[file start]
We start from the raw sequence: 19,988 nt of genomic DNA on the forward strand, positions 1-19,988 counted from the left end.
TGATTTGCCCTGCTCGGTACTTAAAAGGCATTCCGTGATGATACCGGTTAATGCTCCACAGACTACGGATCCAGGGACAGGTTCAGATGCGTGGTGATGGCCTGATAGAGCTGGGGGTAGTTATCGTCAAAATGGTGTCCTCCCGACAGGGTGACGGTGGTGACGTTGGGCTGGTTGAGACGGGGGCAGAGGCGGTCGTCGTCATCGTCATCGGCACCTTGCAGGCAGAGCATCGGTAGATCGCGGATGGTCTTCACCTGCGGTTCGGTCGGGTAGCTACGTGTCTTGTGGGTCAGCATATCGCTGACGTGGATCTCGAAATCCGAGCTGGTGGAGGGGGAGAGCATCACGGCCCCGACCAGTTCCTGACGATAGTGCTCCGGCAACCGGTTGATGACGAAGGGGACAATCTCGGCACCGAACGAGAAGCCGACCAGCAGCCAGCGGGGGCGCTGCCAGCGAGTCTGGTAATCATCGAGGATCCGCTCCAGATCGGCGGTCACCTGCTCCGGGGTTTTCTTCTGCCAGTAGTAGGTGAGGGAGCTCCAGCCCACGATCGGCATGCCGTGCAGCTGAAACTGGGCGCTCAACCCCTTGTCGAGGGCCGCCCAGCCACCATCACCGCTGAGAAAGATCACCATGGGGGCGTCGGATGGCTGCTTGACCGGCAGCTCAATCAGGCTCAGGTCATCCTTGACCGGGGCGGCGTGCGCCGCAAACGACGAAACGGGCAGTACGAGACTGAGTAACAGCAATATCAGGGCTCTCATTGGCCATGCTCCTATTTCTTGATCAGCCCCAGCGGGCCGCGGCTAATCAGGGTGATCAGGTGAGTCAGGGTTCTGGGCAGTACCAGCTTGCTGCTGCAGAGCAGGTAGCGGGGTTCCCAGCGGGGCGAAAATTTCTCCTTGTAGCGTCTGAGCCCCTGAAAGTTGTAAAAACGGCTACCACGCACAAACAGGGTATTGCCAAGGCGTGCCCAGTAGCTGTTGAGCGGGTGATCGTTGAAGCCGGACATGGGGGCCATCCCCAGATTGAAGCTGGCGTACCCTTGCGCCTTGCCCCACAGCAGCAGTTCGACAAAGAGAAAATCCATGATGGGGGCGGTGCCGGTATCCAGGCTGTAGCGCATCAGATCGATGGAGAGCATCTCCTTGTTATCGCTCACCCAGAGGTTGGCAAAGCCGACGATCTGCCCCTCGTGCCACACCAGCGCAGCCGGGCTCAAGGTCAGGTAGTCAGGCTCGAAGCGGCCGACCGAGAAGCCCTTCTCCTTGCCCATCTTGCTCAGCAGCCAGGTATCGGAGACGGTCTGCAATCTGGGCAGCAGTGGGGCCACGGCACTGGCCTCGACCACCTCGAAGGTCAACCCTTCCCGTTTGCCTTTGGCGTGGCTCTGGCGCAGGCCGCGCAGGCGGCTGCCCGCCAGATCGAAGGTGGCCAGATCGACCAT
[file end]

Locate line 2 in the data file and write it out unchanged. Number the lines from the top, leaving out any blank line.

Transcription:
TGATTTGCCCTGCTCGGTACTTAAAAGGCATTCCGTGATGATACCGGTTAATGCTCCACAGACTACGGATCCAGGGACAGGTTCAGATGCGTGGTGATGGCCTGATAGAGCTGGGGGTAGTTATCGTCAAAATGGTGTCCTCCCGACAGGGTGACGGTGGTGACGTTGGGCTGGTTGAGACGGGGGCAGAGGCGGTCGTCGTCATCGTCATCGGCACCTTGCAGGCAGAGCATCGGTAGATCGCGGATGGTCTTCACCTGCGGTTCGGTCGGGTAGCTACGTGTCTTGTGGGTCAGCATATCGCTGACGTGGATCTCGAAATCCGAGCTGGTGGAGGGGGAGAGCATCACGGCCCCGACCAGTTCCTGACGATAGTGCTCCGGCAACCGGTTGATGACGAAGGGGACAATCTCGGCACCGAACGAGAAGCCGACCAGCAGCCAGCGGGGGCGCTGCCAGCGAGTCTGGTAATCATCGAGGATCCGCTCCAGATCGGCGGTCACCTGCTCCGGGGTTTTCTTCTGCCAGTAGTAGGTGAGGGAGCTCCAGCCCACGATCGGCATGCCGTGCAGCTGAAACTGGGCGCTCAACCCCTTGTCGAGGGCCGCCCAGCCACCATCACCGCTGAGAAAGATCACCATGGGGGCGTCGGATGGCTGCTTGACCGGCAGCTCAATCAGGCTCAGGTCATCCTTGACCGGGGCGGCGTGCGCCGCAAACGACGAAACGGGCAGTACGAGACTGAGTAACAGCAATATCAGGGCTCTCATTGGCCATGCTCCTATTTCTTGATCAGCCCCAGCGGGCCGCGGCTAATCAGGGTGATCAGGTGAGTCAGGGTTCTGGGCAGTACCAGCTTGCTGCTGCAGAGCAGGTAGCGGGGTTCCCAGCGGGGCGAAAATTTCTCCTTGTAGCGTCTGAGCCCCTGAAAGTTGTAAAAACGGCTACCACGCACAAACAGGGTATTGCCAAGGCGTGCCCAGTAGCTGTTGAGCGGGTGATCGTTGAAGCCGGACATGGGGGCCATCCCCAGATTGAAGCTGGCGTACCCTTGCGCCTTGCCCCACAGCAGCAGTTCGACAAAGAGAAAATCCATGATGGGGGCGGTGCCGGTATCCAGGCTGTAGCGCATCAGATCGATGGAGAGCATCTCCTTGTTATCGCTCACCCAGAGGTTGGCAAAGCCGACGATCTGCCCCTCGTGCCACACCAGCGCAGCCGGGCTCAAGGTCAGGTAGTCAGGCTCGAAGCGGCCGACCGAGAAGCCCTTCTCCTTGCCCATCTTGCTCAGCAGCCAGGTATCGGAGACGGTCTGCAATCTGGGCAGCAGTGGGGCCACGGCACTGGCCTCGACCACCTCGAAGGTCAACCCTTCCCGTTTGCCTTTGGCGTGGCTCTGGCGCAGGCCGCGCAGGCGGCTGCCCGCCAGATCGAAGGTGGCCAGATCGACCAT